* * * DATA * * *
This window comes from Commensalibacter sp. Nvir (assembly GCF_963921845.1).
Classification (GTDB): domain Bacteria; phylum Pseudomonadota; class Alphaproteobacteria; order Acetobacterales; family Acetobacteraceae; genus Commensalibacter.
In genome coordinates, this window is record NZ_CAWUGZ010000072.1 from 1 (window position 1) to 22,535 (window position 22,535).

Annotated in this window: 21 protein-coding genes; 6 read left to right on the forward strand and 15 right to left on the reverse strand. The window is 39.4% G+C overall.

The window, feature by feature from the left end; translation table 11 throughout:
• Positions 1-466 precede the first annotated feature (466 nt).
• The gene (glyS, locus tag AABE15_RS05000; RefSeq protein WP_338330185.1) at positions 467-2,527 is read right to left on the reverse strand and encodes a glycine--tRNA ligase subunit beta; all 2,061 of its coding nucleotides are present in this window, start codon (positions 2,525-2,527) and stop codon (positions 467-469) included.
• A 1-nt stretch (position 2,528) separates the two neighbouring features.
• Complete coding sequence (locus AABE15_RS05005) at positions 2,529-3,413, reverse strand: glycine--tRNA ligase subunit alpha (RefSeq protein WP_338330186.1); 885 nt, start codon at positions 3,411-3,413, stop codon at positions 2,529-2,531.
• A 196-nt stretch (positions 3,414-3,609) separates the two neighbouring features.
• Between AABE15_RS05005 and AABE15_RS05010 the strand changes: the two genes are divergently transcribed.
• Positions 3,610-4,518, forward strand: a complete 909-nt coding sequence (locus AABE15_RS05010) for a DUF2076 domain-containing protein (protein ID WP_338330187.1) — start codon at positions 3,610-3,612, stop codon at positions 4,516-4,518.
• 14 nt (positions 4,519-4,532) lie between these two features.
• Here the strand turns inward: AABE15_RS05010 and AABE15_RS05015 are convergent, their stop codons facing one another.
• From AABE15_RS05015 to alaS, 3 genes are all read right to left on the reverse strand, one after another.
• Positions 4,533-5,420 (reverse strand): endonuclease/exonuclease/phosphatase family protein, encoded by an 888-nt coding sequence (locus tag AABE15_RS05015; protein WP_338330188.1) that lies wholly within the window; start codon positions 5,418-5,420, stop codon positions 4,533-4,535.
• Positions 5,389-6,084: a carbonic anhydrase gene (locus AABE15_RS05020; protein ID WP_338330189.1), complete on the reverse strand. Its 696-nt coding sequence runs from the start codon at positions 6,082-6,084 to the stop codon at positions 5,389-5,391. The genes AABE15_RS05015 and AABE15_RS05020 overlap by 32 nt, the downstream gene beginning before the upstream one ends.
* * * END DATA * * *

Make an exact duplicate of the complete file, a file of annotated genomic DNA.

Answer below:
This window comes from Commensalibacter sp. Nvir (assembly GCF_963921845.1).
Classification (GTDB): domain Bacteria; phylum Pseudomonadota; class Alphaproteobacteria; order Acetobacterales; family Acetobacteraceae; genus Commensalibacter.
In genome coordinates, this window is record NZ_CAWUGZ010000072.1 from 1 (window position 1) to 22,535 (window position 22,535).

Annotated in this window: 21 protein-coding genes; 6 read left to right on the forward strand and 15 right to left on the reverse strand. The window is 39.4% G+C overall.

The window, feature by feature from the left end; translation table 11 throughout:
• Positions 1-466 precede the first annotated feature (466 nt).
• The gene (glyS, locus tag AABE15_RS05000; RefSeq protein WP_338330185.1) at positions 467-2,527 is read right to left on the reverse strand and encodes a glycine--tRNA ligase subunit beta; all 2,061 of its coding nucleotides are present in this window, start codon (positions 2,525-2,527) and stop codon (positions 467-469) included.
• A 1-nt stretch (position 2,528) separates the two neighbouring features.
• Complete coding sequence (locus AABE15_RS05005) at positions 2,529-3,413, reverse strand: glycine--tRNA ligase subunit alpha (RefSeq protein WP_338330186.1); 885 nt, start codon at positions 3,411-3,413, stop codon at positions 2,529-2,531.
• A 196-nt stretch (positions 3,414-3,609) separates the two neighbouring features.
• Between AABE15_RS05005 and AABE15_RS05010 the strand changes: the two genes are divergently transcribed.
• Positions 3,610-4,518, forward strand: a complete 909-nt coding sequence (locus AABE15_RS05010) for a DUF2076 domain-containing protein (protein ID WP_338330187.1) — start codon at positions 3,610-3,612, stop codon at positions 4,516-4,518.
• 14 nt (positions 4,519-4,532) lie between these two features.
• Here the strand turns inward: AABE15_RS05010 and AABE15_RS05015 are convergent, their stop codons facing one another.
• From AABE15_RS05015 to alaS, 3 genes are all read right to left on the reverse strand, one after another.
• Positions 4,533-5,420 (reverse strand): endonuclease/exonuclease/phosphatase family protein, encoded by an 888-nt coding sequence (locus tag AABE15_RS05015; protein WP_338330188.1) that lies wholly within the window; start codon positions 5,418-5,420, stop codon positions 4,533-4,535.
• Positions 5,389-6,084: a carbonic anhydrase gene (locus AABE15_RS05020; protein ID WP_338330189.1), complete on the reverse strand. Its 696-nt coding sequence runs from the start codon at positions 6,082-6,084 to the stop codon at positions 5,389-5,391. The genes AABE15_RS05015 and AABE15_RS05020 overlap by 32 nt, the downstream gene beginning before the upstream one ends.